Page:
Yale Daily News

With the release of the films “Crazy Rich Asians” and “To All the Boys I Loved Before,” 2018 was a momentous year for Asian representation in the media. Still, characters of Asian descent remain underrepresented in mainstream films and television shows.

To help combat this problem, Tsai CITY has partnered with the Asian American Cultural Center to develop the Arts & Media Innovation Awards as a way to encourage Yale students to promote the representation of Asian people and the Asian-American experience in the media.

The Arts & Media Innovation Awards gives $500 grants to five projects that explore the experience of being an Asian-American. According to the Tsai CITY website, projects can range from an art piece or music to a documentary “or other creative project in any medium that broadens the representation of Asian-American lived experiences in the fields of media and art.” Tsai CITY has already selected the first five projects. They include an interactive art installation, a documentary and a musical. The grant recipients this year are Emily Li ’22, Caroline Ho ’22, Molly Ono ’20, Mariko Rooks ’21, Skyler Chin ’19, Liyan Zhao ART ’19 and Annie Cheng ’20.

“Given how brilliant [Yale students] are and how creative they are, if the opportunity was given to have an innovation grant, amazing ideas would come about, and [they] did,” said Joliana Yee, director of the AACC.

One of Tsai CITY’s missions is to foster partnerships across the Yale community and to spark innovation, according to Ellen Su ’13, one of the project judges from Tsai CITY. She added that a common sentiment voiced by Asian-American students is that there is a need for greater support for Asian-American art and Asian-Americans in the arts.

Yee said that since people tend to picture East Asians when they think of Asians in the U.S., an important aspect of the award was to give grants to projects that highlight experiences of all people from the continent.

“We’re trying to broaden [the public perception of the Asian-American experience] to ensure that we’re thinking about multiracial, biracial students as well as being part of the community,” said Yee. “So kind of getting at that idea of Pan-Asianness rather than East Asian equating [to] Asian-American.”

Yee added that she hopes that the projects funded by the grant will reach a wide audience. She said that the goal of the projects is to appeal to all people, regardless of their race, and to share the unique aspects of the Asian-American experience with them.

Su said that another goal of the award was to promote grassroots projects that would not have been completed without its support.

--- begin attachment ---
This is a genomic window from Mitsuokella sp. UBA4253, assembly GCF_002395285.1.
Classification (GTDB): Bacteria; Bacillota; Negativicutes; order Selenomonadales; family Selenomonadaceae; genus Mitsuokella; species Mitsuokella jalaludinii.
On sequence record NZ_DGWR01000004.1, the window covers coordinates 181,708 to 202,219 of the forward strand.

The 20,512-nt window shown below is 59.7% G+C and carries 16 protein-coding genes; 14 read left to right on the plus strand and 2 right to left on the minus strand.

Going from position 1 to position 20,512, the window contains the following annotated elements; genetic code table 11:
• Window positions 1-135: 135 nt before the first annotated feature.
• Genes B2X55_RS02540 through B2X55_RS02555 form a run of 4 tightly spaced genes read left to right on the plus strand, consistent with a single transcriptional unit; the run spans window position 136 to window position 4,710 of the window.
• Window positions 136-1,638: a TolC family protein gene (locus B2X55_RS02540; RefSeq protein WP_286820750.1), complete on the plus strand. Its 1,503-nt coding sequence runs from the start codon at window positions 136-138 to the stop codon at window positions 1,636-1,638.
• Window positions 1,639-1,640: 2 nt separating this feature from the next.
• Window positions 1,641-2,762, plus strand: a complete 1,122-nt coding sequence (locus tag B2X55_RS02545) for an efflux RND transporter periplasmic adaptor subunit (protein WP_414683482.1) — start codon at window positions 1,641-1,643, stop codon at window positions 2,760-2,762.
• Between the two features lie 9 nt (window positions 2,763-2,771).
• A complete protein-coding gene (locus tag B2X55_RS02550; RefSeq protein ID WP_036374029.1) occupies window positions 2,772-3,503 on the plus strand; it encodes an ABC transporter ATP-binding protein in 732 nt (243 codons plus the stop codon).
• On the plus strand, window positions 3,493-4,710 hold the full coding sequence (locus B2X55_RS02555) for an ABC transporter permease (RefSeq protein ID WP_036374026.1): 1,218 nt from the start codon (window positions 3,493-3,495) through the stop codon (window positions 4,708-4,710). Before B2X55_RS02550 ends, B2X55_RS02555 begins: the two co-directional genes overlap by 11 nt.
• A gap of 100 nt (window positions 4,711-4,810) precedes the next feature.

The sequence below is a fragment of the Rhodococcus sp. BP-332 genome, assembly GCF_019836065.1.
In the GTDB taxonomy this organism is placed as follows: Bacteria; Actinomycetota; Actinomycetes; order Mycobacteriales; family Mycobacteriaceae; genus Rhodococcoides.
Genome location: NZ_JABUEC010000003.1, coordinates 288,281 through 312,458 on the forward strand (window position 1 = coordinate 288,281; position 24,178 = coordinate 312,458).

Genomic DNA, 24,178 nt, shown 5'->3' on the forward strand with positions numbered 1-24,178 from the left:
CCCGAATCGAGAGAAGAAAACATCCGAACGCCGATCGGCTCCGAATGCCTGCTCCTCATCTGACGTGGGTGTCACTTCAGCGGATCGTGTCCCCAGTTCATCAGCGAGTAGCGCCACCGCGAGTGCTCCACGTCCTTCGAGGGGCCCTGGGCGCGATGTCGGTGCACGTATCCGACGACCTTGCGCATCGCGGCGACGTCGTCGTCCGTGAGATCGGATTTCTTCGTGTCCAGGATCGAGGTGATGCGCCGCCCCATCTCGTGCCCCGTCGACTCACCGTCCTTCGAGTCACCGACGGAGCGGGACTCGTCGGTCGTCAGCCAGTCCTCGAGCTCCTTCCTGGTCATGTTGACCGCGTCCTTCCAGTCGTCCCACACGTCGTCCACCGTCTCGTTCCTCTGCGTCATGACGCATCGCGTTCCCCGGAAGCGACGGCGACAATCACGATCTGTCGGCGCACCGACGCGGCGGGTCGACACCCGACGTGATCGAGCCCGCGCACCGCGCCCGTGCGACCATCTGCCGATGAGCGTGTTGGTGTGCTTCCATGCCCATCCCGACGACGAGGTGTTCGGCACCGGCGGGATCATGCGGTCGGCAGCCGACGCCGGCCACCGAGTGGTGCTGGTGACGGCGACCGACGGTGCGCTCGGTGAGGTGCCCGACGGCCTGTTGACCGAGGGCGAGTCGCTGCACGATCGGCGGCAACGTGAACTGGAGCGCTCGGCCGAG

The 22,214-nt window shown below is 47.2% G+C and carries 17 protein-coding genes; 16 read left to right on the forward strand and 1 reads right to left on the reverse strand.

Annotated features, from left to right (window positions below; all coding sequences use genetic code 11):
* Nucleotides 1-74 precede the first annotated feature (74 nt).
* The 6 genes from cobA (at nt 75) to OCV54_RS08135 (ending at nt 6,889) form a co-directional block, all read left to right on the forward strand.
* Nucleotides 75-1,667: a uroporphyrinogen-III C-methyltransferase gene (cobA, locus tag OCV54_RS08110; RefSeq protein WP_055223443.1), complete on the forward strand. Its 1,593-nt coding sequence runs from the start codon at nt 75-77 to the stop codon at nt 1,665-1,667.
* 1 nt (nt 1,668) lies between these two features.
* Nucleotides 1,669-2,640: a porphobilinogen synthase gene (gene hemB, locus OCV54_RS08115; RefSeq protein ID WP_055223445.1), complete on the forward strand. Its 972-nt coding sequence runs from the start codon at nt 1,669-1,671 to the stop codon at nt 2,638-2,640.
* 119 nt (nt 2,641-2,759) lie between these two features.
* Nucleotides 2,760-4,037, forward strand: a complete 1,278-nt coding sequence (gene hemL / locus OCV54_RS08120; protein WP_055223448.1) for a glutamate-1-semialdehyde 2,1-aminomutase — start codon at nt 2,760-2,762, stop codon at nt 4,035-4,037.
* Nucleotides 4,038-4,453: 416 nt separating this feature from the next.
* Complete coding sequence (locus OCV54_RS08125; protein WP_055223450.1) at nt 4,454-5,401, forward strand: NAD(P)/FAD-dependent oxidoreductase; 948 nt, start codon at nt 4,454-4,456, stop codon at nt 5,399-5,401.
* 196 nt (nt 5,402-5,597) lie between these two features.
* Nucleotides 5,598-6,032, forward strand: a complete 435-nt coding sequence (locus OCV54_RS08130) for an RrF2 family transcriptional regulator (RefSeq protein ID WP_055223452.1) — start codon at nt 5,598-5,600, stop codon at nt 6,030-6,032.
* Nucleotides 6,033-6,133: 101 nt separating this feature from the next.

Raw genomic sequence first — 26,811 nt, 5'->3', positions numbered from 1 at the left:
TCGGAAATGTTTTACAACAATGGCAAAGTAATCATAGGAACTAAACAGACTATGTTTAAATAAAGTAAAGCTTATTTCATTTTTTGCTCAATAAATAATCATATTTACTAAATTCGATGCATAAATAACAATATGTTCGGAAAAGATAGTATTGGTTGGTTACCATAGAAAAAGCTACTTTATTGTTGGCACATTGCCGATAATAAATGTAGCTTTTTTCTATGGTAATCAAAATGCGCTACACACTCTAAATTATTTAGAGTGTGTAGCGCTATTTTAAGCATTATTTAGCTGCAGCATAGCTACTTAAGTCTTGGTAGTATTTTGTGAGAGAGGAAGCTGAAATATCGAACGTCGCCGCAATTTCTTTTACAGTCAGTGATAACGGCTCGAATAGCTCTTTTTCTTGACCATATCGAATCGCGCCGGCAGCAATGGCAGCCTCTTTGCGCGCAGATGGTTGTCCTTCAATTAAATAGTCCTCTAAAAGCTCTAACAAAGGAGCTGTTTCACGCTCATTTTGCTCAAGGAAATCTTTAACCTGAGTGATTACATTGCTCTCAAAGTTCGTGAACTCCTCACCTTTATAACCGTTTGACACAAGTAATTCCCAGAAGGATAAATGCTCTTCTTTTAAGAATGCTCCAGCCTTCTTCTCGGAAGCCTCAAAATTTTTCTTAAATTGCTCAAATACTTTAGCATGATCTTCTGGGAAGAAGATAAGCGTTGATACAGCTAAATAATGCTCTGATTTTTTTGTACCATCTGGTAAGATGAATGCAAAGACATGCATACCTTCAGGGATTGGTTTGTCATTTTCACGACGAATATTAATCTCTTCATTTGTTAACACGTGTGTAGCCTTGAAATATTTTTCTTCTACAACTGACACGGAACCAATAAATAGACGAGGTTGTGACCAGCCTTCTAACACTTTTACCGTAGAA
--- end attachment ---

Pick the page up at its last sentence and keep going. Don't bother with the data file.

“Another thing we looked at was [whether] they [were] also getting support from other areas on campus,” Su said. “There were some projects that already had funding and support and did not necessarily need us to be successful. We were trying to figure out where we could support the people who wouldn’t have necessarily gone forward with these projects.”

Cheng created an audio and visual project titled “Snack.” According to Tsai CITY’s website, Cheng plans to interview Asian-Americans about the food they had in their childhood — “from home-cooked meals to packed school lunches” — exploring how identity can be understood through food.

Cheng said that discussing food was an easy way to get a variety of people involved in the project, since it is one of just a few things that connects people of different backgrounds.

“Asian-Americans often have this sense of alienation from others because of their food,” said Cheng. “This is a common experience that unites Asian-Americans.”

Su said that the ultimate goal of the award is to provide support for Asian-Americans in art and media until their presence in those fields is normalized. She explained that, for instance, “Crazy Rich Asians” should be considered a good romantic comedy for its own sake and not just because of its all Asian and Asian-American cast.

Yee said that while she believes starting an award like this at Yale is helpful, it will be a while before Asian-American representation is normalized in popular culture.

“I would like this to strengthen the ecosystem such that we have more high quality projects coming through so that they can stand shoulder to shoulder in a wider context,” Su said. “[I hope] that this prize helps catalyze work that will go on and stand on its own merits.”

Yee said that the next steps for the AACC and Tsai CITY are to continue raising awareness of this award and to increase people’s understanding of the unique challenges Asian-Americans face.

The projects will debut in March.

Kelly Wei | kelly.wei@yale.edu